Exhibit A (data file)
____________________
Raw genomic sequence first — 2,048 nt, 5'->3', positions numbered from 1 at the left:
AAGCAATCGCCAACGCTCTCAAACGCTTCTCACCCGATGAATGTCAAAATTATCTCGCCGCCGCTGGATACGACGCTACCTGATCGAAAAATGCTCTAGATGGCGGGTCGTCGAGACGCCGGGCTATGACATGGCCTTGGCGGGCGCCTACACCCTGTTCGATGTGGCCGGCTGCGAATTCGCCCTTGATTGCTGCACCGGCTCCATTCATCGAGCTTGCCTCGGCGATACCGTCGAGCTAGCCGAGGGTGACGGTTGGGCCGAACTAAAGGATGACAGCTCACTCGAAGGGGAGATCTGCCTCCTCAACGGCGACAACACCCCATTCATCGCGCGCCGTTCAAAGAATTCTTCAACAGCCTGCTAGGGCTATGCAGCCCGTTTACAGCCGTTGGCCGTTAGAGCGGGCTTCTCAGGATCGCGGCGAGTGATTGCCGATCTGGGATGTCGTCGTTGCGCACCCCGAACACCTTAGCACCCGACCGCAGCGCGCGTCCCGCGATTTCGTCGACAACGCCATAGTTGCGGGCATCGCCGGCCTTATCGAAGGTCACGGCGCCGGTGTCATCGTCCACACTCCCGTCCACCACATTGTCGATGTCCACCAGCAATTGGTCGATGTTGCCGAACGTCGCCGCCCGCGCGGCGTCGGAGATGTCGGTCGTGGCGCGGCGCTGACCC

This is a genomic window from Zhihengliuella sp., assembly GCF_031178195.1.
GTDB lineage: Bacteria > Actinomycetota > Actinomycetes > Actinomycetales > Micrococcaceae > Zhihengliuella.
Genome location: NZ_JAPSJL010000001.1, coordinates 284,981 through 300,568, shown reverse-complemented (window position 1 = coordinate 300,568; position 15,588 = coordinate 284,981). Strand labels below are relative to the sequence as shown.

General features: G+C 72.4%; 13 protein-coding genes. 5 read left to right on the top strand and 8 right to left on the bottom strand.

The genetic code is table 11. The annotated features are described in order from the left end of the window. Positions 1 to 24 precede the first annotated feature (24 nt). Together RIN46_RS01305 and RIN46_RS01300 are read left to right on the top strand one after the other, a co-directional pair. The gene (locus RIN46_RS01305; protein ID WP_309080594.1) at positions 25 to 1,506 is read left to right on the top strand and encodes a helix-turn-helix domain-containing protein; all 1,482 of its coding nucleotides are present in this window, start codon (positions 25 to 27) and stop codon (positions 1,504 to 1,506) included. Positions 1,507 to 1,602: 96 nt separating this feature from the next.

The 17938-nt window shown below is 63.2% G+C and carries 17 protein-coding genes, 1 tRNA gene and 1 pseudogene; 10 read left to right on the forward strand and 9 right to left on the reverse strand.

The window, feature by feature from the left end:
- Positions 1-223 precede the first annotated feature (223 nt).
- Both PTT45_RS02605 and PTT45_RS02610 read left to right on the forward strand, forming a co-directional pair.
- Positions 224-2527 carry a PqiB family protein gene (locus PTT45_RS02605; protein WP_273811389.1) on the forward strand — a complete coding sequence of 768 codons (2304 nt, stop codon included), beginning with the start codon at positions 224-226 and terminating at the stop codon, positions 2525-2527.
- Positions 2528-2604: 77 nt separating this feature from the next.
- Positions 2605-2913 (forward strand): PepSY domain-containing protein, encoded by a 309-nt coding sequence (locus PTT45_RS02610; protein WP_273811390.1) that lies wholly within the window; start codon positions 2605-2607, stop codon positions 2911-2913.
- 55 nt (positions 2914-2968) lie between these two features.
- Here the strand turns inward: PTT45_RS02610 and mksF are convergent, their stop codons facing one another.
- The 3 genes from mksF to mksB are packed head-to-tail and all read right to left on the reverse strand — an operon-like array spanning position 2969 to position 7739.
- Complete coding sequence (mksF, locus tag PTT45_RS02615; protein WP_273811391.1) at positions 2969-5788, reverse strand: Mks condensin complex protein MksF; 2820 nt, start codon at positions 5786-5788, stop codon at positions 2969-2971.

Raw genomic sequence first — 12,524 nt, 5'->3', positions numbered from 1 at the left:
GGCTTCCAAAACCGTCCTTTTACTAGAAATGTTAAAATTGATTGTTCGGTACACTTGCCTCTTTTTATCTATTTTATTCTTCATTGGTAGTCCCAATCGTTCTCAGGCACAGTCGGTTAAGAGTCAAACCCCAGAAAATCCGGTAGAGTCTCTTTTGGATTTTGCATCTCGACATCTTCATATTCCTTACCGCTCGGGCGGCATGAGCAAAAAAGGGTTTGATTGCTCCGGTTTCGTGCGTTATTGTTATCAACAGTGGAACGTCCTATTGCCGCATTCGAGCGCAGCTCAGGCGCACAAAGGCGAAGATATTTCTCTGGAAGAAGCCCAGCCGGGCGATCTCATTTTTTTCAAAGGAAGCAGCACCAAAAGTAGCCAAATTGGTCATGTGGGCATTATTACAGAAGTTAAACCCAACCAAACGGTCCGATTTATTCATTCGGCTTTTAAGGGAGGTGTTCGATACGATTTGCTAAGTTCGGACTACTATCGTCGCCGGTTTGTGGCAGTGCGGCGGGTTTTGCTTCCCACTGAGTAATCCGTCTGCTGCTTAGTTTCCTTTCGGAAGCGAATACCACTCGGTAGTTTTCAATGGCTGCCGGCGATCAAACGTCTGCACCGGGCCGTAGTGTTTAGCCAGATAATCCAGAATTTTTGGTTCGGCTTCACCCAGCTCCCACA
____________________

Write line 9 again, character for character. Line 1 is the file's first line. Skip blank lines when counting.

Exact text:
The window, feature by feature from the left end: